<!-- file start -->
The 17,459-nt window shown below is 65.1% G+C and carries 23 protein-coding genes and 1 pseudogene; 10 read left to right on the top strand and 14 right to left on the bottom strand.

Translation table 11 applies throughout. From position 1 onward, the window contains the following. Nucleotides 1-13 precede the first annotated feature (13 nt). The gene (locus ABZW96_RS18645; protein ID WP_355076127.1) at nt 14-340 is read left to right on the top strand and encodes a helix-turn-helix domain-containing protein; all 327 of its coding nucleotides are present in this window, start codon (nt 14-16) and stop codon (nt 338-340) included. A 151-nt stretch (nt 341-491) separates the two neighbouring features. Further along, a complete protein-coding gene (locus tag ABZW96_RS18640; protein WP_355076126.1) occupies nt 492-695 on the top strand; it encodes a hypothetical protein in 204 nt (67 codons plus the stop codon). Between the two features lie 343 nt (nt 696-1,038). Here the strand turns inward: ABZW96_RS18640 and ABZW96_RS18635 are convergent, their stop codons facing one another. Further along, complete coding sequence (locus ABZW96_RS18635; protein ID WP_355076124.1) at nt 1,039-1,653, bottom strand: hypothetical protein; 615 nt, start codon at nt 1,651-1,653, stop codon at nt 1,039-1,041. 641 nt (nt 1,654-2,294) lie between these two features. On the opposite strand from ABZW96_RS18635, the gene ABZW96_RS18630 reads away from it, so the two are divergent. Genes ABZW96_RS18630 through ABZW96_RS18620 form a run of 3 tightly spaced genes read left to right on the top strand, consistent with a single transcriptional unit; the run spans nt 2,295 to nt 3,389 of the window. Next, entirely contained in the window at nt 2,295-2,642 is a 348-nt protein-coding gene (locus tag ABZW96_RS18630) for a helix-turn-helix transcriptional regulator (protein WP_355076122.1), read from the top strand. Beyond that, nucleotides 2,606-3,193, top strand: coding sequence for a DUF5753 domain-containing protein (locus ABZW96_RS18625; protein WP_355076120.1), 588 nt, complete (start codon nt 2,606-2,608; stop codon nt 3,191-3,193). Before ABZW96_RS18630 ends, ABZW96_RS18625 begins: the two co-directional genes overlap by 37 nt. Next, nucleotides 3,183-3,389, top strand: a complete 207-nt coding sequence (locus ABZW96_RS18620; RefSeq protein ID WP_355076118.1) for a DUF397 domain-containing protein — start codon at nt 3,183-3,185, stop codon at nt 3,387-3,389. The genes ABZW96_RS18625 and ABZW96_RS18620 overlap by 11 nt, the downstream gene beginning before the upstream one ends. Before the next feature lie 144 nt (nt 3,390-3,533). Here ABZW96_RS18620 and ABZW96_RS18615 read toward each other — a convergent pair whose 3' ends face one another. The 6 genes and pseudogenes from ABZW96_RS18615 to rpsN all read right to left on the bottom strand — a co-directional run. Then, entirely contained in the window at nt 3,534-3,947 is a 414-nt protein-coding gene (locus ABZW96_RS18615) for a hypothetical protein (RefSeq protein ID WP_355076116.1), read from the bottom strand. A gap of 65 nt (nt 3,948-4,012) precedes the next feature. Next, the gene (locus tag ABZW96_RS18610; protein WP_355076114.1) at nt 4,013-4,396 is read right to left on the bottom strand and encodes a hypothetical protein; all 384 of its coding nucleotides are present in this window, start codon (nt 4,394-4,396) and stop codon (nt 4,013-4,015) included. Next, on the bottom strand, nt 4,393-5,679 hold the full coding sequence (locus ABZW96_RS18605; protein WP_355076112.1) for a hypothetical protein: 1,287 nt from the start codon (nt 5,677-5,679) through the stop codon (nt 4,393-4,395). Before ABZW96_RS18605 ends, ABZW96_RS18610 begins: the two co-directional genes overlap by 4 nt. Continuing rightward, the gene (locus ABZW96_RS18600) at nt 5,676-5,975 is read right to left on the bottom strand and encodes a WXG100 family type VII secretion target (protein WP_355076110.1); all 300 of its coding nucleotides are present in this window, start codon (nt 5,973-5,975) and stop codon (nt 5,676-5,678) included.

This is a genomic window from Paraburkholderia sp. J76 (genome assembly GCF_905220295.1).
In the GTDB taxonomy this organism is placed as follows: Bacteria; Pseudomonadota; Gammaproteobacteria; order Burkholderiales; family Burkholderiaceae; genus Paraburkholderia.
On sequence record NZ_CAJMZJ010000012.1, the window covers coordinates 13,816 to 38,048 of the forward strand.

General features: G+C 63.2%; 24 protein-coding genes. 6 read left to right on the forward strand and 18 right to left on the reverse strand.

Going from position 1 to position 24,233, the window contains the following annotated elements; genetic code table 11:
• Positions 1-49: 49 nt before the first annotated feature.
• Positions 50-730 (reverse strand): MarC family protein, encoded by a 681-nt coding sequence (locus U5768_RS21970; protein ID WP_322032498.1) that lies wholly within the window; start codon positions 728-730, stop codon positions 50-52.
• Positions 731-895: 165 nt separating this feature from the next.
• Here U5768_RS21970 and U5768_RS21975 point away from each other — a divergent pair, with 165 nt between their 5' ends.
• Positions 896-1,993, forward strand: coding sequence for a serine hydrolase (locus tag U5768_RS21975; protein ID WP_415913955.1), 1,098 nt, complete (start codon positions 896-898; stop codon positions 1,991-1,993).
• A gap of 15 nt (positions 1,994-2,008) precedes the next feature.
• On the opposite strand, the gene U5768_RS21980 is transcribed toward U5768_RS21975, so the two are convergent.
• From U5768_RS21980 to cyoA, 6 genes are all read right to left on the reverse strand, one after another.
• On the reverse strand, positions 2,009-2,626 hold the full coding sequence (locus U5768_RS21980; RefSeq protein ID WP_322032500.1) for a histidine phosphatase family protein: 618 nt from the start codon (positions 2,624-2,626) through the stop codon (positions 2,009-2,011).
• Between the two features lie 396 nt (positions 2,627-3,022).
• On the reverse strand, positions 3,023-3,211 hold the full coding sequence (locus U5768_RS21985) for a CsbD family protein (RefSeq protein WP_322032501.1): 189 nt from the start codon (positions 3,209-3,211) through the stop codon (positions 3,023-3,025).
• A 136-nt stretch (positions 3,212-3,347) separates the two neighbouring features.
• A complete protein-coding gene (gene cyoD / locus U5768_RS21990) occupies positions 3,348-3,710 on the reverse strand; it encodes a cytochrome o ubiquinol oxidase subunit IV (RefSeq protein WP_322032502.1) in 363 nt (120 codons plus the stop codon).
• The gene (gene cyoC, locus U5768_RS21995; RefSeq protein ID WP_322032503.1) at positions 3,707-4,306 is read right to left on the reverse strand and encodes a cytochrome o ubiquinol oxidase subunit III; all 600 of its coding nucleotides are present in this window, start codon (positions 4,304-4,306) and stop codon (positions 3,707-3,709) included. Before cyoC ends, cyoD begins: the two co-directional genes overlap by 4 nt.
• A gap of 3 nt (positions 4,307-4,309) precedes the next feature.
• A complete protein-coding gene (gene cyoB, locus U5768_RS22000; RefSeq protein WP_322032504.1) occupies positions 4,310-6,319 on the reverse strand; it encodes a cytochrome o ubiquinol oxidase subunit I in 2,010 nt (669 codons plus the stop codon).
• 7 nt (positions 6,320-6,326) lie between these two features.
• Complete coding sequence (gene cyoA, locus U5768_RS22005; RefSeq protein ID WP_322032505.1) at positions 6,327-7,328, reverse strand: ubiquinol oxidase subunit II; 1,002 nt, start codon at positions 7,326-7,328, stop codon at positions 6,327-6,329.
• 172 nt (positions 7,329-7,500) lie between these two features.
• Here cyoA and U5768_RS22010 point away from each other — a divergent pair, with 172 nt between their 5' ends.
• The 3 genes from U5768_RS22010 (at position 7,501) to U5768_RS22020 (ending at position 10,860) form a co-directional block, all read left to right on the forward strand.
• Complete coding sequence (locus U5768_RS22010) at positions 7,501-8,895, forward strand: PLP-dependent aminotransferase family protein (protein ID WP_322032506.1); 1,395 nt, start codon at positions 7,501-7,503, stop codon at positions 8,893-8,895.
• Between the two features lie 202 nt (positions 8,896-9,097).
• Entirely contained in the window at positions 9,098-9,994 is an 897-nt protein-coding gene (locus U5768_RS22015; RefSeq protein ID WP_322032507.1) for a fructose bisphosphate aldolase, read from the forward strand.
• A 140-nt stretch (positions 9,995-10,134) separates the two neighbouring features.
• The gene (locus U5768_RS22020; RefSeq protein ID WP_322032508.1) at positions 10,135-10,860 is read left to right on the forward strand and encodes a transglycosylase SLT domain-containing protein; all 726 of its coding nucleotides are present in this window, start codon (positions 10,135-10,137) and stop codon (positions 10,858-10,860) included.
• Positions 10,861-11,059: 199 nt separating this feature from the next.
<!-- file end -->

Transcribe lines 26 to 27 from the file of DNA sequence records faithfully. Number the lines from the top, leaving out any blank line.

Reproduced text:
• 172 nt (positions 7,329-7,500) lie between these two features.
• Here cyoA and U5768_RS22010 point away from each other — a divergent pair, with 172 nt between their 5' ends.